Unleashing horsepower is the name of the game!
Everyone knows that the camshaft is a precision-made component that is machined to exacting tolerances and its primary function is to open and close intake and exhaust valves. We also know that camshaft manufacturers have engineers whose sole mission is to design lobe profiles that enhance the flow of the intake and exhaust gases. But how many of you thought balancing a camshaft would help horsepower increases —probably very few, so my challenge is to get you to open your mind to a new way of thinking.
As a related topic most of the performance community currently endorses “hi-tech coating” and “friction reducing” chemicals as plausible methods of making more horsepower, when in fact they only reduced the potential parasitic activities that restricted horsepower increases.
We clearly understood that as camshaft manufacturers designed exotic profiles, the rest of the valve train had to be modified to handle the increased lift and radical geometries. Valve springs, retainers, rockers arms, push rods and lifters have gone through tremendous changes either through increase structural designs and/or weight reductions. All of these modifications were to insure that the designed cam profile increased the performance of the engine.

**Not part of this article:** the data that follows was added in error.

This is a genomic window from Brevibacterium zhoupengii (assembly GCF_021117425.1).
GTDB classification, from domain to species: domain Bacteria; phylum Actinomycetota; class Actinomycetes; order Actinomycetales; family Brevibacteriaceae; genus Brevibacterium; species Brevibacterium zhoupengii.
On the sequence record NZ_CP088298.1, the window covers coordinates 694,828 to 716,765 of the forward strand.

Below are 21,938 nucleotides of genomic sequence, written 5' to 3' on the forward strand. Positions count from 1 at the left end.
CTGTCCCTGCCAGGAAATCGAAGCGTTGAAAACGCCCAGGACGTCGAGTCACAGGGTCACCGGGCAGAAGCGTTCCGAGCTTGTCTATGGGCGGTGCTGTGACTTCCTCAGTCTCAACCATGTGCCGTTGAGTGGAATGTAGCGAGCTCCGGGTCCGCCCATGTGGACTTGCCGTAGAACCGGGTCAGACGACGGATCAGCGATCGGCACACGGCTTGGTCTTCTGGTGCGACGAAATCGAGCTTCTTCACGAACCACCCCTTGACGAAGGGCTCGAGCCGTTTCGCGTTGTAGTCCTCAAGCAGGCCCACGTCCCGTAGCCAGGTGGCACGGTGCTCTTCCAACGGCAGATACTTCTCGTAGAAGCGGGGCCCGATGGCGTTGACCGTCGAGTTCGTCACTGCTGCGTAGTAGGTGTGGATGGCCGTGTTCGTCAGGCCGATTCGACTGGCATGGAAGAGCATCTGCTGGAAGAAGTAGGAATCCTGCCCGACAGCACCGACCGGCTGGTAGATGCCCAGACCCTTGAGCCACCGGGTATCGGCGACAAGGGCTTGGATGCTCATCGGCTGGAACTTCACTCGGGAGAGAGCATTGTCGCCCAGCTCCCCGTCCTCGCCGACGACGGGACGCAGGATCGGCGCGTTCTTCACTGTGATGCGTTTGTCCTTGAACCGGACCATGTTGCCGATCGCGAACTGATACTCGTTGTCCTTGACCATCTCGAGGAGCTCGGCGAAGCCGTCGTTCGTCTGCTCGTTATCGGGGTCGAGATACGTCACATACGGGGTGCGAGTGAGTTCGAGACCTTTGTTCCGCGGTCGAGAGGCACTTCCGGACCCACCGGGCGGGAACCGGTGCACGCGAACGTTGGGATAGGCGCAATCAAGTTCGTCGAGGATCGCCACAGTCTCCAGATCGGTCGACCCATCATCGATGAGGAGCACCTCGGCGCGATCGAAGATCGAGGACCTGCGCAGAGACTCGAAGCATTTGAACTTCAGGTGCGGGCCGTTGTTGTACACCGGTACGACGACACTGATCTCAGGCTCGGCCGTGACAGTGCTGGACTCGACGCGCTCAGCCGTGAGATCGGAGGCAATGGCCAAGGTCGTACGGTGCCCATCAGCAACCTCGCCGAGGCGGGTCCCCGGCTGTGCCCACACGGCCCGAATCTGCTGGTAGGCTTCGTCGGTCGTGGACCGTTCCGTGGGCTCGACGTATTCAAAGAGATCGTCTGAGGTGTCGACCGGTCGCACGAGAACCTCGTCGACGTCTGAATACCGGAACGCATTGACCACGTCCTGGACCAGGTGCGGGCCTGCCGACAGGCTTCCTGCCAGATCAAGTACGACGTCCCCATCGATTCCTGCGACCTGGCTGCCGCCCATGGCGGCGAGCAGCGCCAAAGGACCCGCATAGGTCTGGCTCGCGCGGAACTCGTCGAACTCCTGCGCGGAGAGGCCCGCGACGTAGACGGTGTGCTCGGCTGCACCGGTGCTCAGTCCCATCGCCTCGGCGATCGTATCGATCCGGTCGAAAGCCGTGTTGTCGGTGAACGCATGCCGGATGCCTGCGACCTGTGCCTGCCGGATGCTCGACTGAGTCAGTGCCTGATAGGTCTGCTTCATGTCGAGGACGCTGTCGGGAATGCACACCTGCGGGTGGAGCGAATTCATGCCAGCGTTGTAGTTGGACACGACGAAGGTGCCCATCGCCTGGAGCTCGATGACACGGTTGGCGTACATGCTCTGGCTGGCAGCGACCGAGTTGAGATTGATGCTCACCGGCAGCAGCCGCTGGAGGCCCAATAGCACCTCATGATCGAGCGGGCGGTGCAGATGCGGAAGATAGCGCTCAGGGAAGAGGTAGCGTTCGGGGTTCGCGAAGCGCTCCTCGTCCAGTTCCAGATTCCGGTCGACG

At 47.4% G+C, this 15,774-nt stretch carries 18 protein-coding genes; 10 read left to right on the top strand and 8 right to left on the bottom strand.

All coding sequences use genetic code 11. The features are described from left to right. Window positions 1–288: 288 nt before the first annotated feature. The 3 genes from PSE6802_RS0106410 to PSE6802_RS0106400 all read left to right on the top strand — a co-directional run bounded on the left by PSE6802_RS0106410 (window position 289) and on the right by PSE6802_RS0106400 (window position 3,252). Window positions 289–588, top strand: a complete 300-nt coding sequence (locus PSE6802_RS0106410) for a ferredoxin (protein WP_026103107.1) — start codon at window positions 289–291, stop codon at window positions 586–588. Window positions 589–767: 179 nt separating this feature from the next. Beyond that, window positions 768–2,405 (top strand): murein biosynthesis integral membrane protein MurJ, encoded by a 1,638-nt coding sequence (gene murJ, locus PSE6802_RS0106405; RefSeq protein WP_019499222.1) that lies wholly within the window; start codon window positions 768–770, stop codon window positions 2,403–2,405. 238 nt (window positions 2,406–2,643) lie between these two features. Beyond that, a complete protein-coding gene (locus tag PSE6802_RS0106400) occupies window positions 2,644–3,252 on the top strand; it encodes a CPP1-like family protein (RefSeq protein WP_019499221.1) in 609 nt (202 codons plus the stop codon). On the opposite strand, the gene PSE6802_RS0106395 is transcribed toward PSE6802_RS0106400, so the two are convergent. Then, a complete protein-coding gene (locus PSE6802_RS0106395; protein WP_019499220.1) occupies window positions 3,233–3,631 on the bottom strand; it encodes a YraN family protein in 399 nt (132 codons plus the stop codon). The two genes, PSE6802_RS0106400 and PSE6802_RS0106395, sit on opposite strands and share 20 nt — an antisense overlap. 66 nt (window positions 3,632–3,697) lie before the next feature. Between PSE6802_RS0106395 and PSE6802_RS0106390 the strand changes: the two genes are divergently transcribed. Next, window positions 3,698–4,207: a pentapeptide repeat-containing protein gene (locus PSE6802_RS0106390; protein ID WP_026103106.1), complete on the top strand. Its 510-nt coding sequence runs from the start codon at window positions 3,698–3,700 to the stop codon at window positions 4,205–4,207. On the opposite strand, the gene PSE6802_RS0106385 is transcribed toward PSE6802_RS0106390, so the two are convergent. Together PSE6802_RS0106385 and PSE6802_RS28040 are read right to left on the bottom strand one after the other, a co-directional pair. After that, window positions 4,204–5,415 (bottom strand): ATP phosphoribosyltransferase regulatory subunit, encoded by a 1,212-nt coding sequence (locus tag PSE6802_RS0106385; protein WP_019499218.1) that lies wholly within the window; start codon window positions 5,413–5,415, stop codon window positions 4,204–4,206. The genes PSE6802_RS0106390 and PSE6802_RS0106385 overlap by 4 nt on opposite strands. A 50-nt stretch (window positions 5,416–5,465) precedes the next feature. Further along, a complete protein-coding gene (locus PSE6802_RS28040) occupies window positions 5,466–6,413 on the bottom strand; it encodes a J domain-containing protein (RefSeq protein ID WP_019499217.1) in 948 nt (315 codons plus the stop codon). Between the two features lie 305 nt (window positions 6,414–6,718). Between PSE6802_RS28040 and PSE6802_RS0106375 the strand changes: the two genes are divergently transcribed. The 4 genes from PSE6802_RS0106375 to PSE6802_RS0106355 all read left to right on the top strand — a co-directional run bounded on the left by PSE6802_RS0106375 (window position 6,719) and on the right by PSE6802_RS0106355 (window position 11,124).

So let’s start with this statement: virtually every camshaft made is not balanced. We have tested hundreds of camshafts and have never found one that was balanced. As a matter of statement we rarely see two camshafts with the same profile that have exactly the same unbalance. Now you may be saying that just can’t be true due to the accuracy of the new CNC cam grinders; but the balance problem does not generally come from the grinding operation, it actually started with the raw casting or billet blanks.
When the camshaft blanks are made, they have “center registers” placed at each end of the camshaft. The main bearing and base circle of each lobe are established from these registers. The axis of rotation and the “center of mass” is probably not the same. In fact this is generally what forces the camshaft to be out of balance, remember when the “center of mass” is not the same as the “center of rotation” there will be a balance error.
When a camshaft is out of balance, we need to know the magnitude of the unbalanced forces and their location relative to each other. The 60 mm Roller Camshaft shown above has been inspected on a CWT Multi-Bal 5000 Balancing Machine.
Notice that the left side of the camshaft is 1.2 Ounce-Inches (34.2 grams) out of balance and the right is 1.67 Ounce-Inches (47.4 grams), also take notice that the un-balanced units are not opposed (87 degrees) to each other. This will cause the shaft to combine the out of balance forces causing a bending moment as opposed to a cancelling effect. Notice the corrected report below showing the out of balance has been minimized and the residual unbalance is in couple (180 degrees opposed) which helps to cancel the effects of the two opposing forces.